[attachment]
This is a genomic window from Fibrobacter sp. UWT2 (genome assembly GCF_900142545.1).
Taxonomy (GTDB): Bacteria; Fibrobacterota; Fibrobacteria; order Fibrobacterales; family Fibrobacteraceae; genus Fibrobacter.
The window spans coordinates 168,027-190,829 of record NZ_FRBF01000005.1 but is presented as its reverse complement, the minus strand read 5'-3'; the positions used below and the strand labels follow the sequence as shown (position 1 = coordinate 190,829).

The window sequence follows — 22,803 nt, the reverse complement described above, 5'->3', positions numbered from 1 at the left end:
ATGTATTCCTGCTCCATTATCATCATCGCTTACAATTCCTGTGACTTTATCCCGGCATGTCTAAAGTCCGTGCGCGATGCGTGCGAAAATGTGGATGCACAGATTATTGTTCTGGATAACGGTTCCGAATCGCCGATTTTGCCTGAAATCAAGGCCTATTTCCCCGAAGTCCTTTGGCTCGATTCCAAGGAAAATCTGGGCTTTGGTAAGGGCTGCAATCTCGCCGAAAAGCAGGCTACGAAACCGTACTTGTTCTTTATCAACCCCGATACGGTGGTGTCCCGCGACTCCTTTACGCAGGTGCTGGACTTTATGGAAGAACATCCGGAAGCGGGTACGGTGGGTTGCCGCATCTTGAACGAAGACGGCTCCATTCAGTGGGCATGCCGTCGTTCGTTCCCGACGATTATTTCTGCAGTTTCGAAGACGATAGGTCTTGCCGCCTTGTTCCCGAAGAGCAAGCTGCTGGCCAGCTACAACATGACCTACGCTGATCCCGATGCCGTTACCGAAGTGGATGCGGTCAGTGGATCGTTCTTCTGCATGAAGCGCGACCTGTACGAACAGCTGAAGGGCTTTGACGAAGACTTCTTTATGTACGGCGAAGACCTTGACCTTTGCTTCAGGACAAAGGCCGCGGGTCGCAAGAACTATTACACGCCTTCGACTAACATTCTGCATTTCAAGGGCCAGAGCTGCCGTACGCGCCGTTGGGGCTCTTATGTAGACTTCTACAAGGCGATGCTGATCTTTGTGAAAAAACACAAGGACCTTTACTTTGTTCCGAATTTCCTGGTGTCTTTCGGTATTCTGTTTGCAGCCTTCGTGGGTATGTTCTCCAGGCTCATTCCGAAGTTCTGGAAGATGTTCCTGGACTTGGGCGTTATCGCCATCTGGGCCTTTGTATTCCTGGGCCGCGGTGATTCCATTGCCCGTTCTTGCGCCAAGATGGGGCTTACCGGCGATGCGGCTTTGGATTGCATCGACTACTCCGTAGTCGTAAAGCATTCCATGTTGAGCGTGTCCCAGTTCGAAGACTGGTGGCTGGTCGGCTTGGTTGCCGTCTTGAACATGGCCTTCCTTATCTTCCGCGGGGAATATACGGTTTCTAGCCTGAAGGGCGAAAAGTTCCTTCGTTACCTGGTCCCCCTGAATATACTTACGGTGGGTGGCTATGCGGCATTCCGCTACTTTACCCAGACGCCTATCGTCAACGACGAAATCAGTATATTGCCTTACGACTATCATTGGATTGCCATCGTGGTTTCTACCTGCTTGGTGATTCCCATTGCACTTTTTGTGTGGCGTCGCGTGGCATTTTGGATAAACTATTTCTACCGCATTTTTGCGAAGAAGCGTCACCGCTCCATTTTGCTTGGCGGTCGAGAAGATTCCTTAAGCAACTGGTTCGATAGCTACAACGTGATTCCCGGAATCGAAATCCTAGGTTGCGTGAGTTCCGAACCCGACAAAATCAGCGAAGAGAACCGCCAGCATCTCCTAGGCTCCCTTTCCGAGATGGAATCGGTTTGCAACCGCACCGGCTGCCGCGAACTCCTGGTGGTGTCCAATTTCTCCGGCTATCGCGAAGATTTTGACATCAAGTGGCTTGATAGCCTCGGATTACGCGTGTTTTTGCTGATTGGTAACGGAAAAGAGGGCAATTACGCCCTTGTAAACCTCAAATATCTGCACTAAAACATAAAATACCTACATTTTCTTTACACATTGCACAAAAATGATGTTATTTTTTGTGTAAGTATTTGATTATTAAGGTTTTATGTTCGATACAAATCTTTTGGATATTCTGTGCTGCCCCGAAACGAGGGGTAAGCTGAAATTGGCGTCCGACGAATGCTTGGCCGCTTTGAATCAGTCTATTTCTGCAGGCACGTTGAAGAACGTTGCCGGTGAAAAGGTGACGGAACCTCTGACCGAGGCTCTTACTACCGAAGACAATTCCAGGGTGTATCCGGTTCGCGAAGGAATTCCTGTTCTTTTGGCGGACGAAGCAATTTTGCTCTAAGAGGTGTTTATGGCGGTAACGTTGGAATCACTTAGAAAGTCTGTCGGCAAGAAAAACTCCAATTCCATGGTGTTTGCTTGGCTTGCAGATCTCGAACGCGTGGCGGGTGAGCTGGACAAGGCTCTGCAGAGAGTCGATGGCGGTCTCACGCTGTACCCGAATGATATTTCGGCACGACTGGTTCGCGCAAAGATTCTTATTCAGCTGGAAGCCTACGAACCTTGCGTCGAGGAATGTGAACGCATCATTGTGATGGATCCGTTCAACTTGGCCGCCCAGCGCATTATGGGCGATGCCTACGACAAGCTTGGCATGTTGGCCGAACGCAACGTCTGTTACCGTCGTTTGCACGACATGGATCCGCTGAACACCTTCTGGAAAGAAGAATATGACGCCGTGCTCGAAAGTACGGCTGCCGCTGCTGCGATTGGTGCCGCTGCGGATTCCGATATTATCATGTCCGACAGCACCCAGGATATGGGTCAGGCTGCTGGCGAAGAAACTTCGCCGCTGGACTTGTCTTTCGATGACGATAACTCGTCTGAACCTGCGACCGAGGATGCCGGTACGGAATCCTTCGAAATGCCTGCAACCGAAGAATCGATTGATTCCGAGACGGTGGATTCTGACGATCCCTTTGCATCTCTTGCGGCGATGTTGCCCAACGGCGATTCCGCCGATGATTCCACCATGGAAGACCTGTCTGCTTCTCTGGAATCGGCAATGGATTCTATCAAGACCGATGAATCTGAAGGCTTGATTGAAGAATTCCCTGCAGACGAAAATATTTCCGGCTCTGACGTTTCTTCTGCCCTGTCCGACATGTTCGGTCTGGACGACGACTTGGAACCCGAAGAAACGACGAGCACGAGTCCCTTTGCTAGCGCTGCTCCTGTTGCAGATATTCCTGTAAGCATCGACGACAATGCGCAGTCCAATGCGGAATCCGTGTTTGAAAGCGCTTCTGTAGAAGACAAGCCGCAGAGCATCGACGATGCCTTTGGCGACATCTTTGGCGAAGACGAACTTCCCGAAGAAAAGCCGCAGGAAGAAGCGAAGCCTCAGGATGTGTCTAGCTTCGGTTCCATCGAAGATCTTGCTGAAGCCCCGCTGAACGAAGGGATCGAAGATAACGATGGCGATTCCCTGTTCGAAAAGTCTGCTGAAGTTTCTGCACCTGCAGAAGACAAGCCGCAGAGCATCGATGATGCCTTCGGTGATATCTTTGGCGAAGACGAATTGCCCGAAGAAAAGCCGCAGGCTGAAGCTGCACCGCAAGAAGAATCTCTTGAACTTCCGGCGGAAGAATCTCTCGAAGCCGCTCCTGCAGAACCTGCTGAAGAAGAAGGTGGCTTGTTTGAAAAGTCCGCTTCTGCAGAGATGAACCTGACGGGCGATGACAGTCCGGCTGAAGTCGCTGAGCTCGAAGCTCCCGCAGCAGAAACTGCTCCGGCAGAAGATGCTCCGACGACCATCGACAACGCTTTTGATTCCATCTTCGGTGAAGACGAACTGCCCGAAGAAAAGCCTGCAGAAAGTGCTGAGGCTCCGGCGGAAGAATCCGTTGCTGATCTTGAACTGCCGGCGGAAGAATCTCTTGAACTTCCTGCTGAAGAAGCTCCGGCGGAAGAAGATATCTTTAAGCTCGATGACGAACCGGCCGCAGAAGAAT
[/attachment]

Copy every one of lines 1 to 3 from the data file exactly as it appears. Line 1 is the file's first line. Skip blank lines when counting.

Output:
This is a genomic window from Fibrobacter sp. UWT2 (genome assembly GCF_900142545.1).
Taxonomy (GTDB): Bacteria; Fibrobacterota; Fibrobacteria; order Fibrobacterales; family Fibrobacteraceae; genus Fibrobacter.
The window spans coordinates 168,027-190,829 of record NZ_FRBF01000005.1 but is presented as its reverse complement, the minus strand read 5'-3'; the positions used below and the strand labels follow the sequence as shown (position 1 = coordinate 190,829).